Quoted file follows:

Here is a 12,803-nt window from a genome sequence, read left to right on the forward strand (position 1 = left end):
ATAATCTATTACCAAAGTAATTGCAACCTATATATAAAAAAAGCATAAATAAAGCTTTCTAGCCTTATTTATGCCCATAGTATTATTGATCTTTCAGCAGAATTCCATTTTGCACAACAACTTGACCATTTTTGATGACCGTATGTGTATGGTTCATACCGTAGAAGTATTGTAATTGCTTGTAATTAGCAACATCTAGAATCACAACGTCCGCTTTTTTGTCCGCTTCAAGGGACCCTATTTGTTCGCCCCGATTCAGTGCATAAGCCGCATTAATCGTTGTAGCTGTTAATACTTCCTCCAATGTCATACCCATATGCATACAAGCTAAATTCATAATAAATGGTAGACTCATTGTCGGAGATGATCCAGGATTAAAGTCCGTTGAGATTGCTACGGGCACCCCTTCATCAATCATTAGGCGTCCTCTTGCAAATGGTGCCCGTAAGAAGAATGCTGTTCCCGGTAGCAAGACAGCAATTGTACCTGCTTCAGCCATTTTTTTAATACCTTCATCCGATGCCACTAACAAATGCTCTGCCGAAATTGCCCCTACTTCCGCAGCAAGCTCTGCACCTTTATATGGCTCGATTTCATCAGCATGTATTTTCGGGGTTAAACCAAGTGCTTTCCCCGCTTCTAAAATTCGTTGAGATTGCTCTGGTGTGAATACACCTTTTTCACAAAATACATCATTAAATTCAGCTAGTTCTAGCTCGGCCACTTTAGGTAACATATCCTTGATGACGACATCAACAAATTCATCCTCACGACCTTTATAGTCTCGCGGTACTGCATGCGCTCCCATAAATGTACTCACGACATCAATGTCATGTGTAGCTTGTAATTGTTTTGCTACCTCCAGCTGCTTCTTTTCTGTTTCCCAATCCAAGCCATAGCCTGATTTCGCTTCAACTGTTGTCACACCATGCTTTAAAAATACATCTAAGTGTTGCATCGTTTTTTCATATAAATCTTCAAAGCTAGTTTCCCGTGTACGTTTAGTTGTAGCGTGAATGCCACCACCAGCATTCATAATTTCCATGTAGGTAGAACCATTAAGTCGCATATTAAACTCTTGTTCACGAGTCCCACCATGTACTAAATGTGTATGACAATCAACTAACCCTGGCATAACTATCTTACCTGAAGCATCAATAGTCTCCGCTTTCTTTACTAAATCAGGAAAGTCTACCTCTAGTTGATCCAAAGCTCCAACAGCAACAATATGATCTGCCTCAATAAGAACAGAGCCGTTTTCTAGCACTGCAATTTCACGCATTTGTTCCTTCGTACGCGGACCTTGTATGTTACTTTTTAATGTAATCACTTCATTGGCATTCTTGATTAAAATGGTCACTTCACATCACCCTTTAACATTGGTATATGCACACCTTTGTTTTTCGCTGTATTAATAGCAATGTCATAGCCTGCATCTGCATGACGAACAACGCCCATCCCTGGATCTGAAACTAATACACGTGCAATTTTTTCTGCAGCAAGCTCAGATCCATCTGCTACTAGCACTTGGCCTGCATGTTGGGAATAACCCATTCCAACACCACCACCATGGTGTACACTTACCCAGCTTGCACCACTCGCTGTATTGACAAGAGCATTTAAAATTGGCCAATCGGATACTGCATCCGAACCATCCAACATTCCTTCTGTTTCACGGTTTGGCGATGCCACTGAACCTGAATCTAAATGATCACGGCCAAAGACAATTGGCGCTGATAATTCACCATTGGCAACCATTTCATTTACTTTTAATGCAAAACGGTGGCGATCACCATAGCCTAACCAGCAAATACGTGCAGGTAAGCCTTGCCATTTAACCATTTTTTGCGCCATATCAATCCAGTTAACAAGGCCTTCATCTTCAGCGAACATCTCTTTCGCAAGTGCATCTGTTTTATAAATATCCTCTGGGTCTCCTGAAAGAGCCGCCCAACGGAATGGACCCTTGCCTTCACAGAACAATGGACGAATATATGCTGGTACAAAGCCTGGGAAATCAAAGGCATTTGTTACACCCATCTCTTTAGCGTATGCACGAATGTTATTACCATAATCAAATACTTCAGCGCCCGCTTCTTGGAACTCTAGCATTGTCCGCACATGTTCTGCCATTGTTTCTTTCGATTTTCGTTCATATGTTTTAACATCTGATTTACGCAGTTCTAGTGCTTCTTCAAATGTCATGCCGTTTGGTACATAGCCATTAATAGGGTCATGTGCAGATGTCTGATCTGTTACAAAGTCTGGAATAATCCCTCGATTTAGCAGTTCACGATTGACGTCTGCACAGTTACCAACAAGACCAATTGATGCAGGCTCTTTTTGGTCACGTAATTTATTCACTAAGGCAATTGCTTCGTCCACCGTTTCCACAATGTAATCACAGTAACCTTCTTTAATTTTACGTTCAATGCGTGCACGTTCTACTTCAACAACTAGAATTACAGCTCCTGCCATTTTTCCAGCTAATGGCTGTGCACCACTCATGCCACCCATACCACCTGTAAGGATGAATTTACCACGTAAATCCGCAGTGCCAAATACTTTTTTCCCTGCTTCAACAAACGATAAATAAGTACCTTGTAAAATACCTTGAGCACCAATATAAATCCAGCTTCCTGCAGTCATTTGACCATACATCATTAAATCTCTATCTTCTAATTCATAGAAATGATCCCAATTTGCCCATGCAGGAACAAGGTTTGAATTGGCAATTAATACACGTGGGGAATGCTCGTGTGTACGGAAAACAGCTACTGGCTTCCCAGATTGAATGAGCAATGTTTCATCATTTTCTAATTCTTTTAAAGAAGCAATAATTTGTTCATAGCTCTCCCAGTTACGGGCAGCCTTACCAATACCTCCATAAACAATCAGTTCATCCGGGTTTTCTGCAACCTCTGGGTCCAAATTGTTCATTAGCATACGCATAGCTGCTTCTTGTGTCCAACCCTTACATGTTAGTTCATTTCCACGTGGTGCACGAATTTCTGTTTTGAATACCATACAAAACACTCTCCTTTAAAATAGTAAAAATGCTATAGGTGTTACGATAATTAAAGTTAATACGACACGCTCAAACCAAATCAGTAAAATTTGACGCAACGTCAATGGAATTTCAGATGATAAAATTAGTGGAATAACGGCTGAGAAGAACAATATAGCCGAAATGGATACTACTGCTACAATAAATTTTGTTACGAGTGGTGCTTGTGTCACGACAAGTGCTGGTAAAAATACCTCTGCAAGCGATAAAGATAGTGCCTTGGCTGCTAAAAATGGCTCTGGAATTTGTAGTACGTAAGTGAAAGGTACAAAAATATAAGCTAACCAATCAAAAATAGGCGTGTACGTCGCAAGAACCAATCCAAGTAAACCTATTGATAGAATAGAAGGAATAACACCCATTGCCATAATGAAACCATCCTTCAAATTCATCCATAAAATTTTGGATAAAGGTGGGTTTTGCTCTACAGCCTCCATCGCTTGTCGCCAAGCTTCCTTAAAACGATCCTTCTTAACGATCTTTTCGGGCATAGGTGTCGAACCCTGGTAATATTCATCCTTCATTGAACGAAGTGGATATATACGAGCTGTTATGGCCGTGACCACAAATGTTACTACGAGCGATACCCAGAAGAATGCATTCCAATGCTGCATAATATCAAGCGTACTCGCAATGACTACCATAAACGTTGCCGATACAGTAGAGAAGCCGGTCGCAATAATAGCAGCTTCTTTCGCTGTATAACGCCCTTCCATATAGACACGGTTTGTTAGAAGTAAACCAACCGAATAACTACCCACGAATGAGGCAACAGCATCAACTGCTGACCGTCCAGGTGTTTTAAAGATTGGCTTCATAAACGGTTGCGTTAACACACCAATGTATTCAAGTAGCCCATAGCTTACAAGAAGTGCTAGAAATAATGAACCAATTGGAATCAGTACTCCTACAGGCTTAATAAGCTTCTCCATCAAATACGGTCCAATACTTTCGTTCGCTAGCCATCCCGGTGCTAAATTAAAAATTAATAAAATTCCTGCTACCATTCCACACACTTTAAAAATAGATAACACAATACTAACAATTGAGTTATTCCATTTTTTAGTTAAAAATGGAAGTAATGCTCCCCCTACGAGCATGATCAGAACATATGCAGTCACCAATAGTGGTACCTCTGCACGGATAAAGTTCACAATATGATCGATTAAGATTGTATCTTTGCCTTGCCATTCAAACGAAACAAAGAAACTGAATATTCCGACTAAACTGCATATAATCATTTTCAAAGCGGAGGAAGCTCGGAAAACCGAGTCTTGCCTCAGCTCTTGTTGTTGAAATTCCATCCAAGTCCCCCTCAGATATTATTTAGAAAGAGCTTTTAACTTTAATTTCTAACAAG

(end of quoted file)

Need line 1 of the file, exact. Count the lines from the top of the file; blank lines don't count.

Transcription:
Here is a 12,803-nt window from a genome sequence, read left to right on the forward strand (position 1 = left end):